Download Presentation (3.0 MB)
Lack of physical activity is well established as a modifiable risk factor for cancer at multiple sites. Because walking (and rolling) are among the most common forms of physical activity in the United States, the Division of Cancer Control and Population Sciences of the US National Cancer Institute has supported a range of data resources, methods research and development and funding opportunities related to physical activity and cancer control across the entire cancer control continuum. In this seminar, Dr. Berrigan will share about emerging results from the 2015 National Health Interview Survey Walking and Perceptions of the Walking Environment Module, resources and data related to youth physical activity including results from the FLASHE and NHTS surveys and new tools for teaching and measurement supported by NCI. Together these materials will help expand transportation researcher and practitioner knowledge of links between physical activity and cancer as well a variety of research results and resources.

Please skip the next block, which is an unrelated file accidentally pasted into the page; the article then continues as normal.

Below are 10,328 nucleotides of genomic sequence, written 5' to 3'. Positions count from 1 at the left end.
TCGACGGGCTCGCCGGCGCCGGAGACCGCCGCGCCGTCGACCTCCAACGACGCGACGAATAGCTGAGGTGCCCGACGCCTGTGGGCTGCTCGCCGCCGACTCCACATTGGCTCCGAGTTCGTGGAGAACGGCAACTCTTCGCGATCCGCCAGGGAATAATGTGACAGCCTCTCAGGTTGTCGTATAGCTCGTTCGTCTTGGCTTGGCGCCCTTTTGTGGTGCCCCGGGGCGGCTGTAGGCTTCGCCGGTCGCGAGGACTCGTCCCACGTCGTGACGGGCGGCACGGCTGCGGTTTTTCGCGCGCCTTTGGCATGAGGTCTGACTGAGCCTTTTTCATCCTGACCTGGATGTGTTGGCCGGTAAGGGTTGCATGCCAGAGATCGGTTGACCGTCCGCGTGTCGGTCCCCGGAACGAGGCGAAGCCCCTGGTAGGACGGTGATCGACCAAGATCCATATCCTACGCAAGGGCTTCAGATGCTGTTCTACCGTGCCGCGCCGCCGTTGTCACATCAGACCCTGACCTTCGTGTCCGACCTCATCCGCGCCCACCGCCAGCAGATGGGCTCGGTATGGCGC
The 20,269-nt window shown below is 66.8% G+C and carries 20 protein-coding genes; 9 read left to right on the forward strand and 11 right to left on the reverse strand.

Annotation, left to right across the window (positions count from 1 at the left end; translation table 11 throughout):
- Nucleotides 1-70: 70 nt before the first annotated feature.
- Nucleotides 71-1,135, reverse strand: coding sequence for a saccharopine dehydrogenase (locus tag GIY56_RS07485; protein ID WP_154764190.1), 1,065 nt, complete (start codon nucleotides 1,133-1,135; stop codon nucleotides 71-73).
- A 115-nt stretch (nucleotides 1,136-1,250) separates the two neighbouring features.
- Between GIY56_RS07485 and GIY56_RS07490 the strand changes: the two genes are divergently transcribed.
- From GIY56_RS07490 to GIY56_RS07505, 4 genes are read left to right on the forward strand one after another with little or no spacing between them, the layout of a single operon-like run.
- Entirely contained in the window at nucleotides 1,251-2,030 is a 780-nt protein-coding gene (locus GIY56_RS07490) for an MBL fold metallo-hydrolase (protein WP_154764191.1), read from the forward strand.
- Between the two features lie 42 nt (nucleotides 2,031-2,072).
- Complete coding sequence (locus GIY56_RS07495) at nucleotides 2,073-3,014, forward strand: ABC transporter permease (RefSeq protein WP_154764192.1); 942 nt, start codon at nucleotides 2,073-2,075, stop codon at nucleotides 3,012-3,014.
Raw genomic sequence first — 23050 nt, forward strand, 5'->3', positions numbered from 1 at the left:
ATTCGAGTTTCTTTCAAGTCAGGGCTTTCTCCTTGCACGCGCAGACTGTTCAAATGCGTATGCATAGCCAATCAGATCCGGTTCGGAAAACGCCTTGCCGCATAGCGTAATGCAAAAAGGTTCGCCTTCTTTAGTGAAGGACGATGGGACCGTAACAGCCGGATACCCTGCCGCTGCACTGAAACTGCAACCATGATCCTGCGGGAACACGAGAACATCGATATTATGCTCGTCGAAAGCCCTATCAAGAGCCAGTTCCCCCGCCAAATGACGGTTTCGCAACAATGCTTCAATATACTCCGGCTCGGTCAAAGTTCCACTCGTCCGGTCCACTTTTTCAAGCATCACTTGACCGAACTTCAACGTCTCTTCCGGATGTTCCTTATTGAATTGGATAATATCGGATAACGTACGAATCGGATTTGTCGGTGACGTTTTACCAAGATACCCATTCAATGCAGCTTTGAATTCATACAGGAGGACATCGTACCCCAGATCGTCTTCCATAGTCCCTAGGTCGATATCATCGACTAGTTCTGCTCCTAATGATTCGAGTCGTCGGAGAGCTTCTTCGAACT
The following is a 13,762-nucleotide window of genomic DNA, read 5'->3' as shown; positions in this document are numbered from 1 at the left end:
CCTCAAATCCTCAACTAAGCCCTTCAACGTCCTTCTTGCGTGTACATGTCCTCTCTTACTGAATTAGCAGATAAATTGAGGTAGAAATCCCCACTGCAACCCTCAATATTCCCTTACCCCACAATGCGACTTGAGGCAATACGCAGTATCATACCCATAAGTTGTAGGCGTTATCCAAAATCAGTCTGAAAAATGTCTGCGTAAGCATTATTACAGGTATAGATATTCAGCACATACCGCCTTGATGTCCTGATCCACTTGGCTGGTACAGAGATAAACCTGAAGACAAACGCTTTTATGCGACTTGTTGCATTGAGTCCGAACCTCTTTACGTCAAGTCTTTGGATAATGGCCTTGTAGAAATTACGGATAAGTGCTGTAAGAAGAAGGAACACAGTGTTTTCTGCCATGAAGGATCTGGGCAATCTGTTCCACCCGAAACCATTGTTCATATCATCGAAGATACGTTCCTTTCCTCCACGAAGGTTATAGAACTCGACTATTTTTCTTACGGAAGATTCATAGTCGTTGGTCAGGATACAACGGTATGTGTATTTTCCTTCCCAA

David Berrigan, Ph.D., M.P.H., has been a biologist in the Division of Cancer Control and Population Sciences since 2003. He joined the Health Behaviors Research Branch (HBRB) in 2015. Previously, he served as a Cancer Prevention Fellow with funding from the Division of Cancer Prevention from 1999-2003. Before coming to NCI, he was a postdoctoral fellow and lecturer at the University of Washington and at La Trobe University in Melbourne, Australia, with funding from the National Science Foundation and USDA.
Exercise -- Health aspects, Health behavior, Cancer Control Program (National Cancer Institute), National Health Interview Survey (U.S.)
Transportation | Urban Studies and Planning
Berrigan, David, "Walking Research and Opportunities from the National Cancer Institute" (2019). TREC Friday Seminar Series. 178.